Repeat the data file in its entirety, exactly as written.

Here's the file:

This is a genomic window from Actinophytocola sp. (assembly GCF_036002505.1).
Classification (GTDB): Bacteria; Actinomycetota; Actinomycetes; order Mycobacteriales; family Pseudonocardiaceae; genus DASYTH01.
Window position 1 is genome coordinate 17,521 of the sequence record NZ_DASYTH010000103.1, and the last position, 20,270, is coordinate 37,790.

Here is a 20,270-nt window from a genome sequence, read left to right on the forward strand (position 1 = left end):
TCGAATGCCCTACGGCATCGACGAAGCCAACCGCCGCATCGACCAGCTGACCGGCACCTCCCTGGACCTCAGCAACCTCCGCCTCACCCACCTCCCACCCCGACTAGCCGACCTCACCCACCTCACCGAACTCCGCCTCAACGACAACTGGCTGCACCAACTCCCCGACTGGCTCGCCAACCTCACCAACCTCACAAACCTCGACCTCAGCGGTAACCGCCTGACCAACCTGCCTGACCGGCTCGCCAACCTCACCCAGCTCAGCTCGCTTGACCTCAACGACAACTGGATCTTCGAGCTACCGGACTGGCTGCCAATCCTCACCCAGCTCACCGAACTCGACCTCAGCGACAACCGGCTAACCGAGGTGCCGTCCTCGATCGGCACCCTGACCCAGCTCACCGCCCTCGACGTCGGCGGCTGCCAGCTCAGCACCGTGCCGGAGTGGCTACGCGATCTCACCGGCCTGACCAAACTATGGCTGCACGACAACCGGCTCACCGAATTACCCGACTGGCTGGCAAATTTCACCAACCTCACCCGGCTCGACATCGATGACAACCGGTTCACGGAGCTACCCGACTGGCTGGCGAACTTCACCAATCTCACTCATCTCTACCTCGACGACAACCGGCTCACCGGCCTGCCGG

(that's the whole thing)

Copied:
This is a genomic window from Actinophytocola sp. (assembly GCF_036002505.1).
Classification (GTDB): Bacteria; Actinomycetota; Actinomycetes; order Mycobacteriales; family Pseudonocardiaceae; genus DASYTH01.
Window position 1 is genome coordinate 17,521 of the sequence record NZ_DASYTH010000103.1, and the last position, 20,270, is coordinate 37,790.

Here is a 20,270-nt window from a genome sequence, read left to right on the forward strand (position 1 = left end):
TCGAATGCCCTACGGCATCGACGAAGCCAACCGCCGCATCGACCAGCTGACCGGCACCTCCCTGGACCTCAGCAACCTCCGCCTCACCCACCTCCCACCCCGACTAGCCGACCTCACCCACCTCACCGAACTCCGCCTCAACGACAACTGGCTGCACCAACTCCCCGACTGGCTCGCCAACCTCACCAACCTCACAAACCTCGACCTCAGCGGTAACCGCCTGACCAACCTGCCTGACCGGCTCGCCAACCTCACCCAGCTCAGCTCGCTTGACCTCAACGACAACTGGATCTTCGAGCTACCGGACTGGCTGCCAATCCTCACCCAGCTCACCGAACTCGACCTCAGCGACAACCGGCTAACCGAGGTGCCGTCCTCGATCGGCACCCTGACCCAGCTCACCGCCCTCGACGTCGGCGGCTGCCAGCTCAGCACCGTGCCGGAGTGGCTACGCGATCTCACCGGCCTGACCAAACTATGGCTGCACGACAACCGGCTCACCGAATTACCCGACTGGCTGGCAAATTTCACCAACCTCACCCGGCTCGACATCGATGACAACCGGTTCACGGAGCTACCCGACTGGCTGGCGAACTTCACCAATCTCACTCATCTCTACCTCGACGACAACCGGCTCACCGGCCTGCCGG